• Mon, Mar 26 2012

Easter Fail: Egg Hunt Canceled Because Of ‘Aggressive’ Parents

colorado egg huntWe’re all too familiar with those crappy stories about parents who get so invested in their kid’s little-league games that they end up throwing hissy fits of their own or even worse, threatening and bullying other players’ parents. It’s scary and lame and it totally defeats the entire spirit of the game, as any mature adult (and child) can tell you. Well, it seems this aggressive parenting technique has inched its way into the innocent sport of Easter egg hunting. It’s such a problem, in fact, that organizers of a Colorado Springs Easter egg hunt have cancelled this year’s festivities because of the way parents behaved – or, rather, misbehaved – at last year’s event.

“It’s sort of got out of hand,” said David Van Ness, executive director for the Old Colorado City Associates. He explained how hundreds of parents at the 2011 Easter egg hunt jumped over ropes into a kids-only section to ensure their kids got as many eggs as possible. “There were disgruntled people because there either weren’t enough eggs to go around or some kids didn’t get one. Parents would get aggressive,” he said.

We hope that parents have learned their lesson! Honestly, it’s really sad when city organizers are forced to cancel what’s meant to be a family-friendly event because of overly-competitive parents who just can’t keep it together. I mean, what is wrong with these people? The whole point of an Easter egg hunt is to let the kids run free and have some fun. These parents should know better, and they should be ashamed.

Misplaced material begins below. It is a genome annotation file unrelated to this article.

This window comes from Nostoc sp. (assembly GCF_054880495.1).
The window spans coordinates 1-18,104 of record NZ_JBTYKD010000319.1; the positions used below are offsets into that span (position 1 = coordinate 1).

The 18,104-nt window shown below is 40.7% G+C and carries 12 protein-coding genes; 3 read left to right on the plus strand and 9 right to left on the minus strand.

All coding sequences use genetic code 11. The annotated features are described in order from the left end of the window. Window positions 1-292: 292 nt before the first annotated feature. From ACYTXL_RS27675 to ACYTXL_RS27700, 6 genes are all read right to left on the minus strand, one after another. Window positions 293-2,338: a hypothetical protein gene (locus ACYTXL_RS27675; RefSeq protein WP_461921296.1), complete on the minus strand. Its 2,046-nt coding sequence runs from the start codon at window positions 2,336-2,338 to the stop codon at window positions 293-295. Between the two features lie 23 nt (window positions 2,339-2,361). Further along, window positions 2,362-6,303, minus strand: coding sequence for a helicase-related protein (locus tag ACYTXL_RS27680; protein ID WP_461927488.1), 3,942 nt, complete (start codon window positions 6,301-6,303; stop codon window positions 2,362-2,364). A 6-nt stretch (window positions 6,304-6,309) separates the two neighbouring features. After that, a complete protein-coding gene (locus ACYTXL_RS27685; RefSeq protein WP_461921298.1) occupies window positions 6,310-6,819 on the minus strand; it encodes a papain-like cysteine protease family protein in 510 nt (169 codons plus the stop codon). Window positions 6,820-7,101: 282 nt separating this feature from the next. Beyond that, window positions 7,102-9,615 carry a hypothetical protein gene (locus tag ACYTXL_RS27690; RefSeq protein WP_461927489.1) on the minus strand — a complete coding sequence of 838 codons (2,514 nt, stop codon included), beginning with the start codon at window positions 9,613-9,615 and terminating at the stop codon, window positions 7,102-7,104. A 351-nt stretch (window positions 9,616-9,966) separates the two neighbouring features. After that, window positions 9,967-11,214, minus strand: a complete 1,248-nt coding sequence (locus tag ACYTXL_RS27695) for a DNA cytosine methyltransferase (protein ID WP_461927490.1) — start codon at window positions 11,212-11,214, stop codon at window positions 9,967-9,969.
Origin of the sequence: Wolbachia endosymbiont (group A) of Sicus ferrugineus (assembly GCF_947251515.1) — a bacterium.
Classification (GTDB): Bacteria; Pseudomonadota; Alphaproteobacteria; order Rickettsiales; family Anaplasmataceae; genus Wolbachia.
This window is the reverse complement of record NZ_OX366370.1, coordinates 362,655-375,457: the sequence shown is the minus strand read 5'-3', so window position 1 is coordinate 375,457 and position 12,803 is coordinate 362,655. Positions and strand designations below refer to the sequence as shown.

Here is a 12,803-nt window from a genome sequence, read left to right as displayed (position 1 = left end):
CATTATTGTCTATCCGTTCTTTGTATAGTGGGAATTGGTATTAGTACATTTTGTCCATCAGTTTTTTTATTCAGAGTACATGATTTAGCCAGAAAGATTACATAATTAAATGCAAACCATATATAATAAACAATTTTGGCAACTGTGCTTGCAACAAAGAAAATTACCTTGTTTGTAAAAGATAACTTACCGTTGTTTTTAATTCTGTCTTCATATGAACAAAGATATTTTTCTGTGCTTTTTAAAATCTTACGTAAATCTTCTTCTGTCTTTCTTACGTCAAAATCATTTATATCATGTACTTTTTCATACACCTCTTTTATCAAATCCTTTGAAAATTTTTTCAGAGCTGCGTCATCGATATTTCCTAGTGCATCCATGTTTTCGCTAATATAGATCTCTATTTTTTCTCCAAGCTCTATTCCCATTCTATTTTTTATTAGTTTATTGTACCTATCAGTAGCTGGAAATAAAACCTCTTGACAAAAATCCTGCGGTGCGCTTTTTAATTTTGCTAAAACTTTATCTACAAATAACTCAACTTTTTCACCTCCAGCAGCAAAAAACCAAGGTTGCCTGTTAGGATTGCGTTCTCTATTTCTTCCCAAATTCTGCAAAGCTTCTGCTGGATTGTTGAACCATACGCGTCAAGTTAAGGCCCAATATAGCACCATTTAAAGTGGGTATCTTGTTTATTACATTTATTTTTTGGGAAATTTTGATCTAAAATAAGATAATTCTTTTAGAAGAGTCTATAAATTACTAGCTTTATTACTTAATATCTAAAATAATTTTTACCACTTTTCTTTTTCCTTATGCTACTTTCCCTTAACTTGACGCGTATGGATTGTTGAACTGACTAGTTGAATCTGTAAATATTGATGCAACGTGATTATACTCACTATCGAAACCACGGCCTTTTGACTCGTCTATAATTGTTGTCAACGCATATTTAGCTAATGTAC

Of course, it’s the children who end up suffering because of these idiotic parents. They’re being taught that it’s okay to cheat and break the rules just to get what you want, which isn’t the message we should be sending. It also instills a sense of entitlement in children that, needless to say, will not serve them well later in life. It’s time for these adults to grow up and remember that as parents, you are always setting an example for your kids. Which is why it’s a good idea to play fair and remember that an Easter egg hunt is about so many things other than “winning.” What ever happened to common sense, people?

(Photo: Stockbyte)

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  • Katie

    When my little girl was of the easter egg hunting age, she would pick up one, then plonk herself down on the floor and eat it, and forget all about the hundreds of other chocolates around her.

    I am very glad that when we were doing easter egg hunts, there werent any competitive parents, there were more parents going “No, you dont need that much chocolate, give some to little Shirley”

  • Roger Rabbit

    When i was little and we did an easter egg hunt they’d put our names on the eggs and we all got the same amount (me, my cousins, etc)

    But since this is a city event there should be a rule, like 10 eggs per child or something so atleast kids can take there time without parents rushing them threw the fun time.

  • Bill “Stretch” Coleman

    Heritage Square Family Entertainment Village in Golden, CO took a different approach and succeeded wildly with Saturday’s Easter Celebration.
    With a strolling Easter Bunny distributing eggs, and a solar powered Bubble Tower blasting humongous bubbles in all directions, and even a stilt walking party, there was entertainment for all ages, and no one felt left out. Report and photos here: http://stiltwalker.com/v65u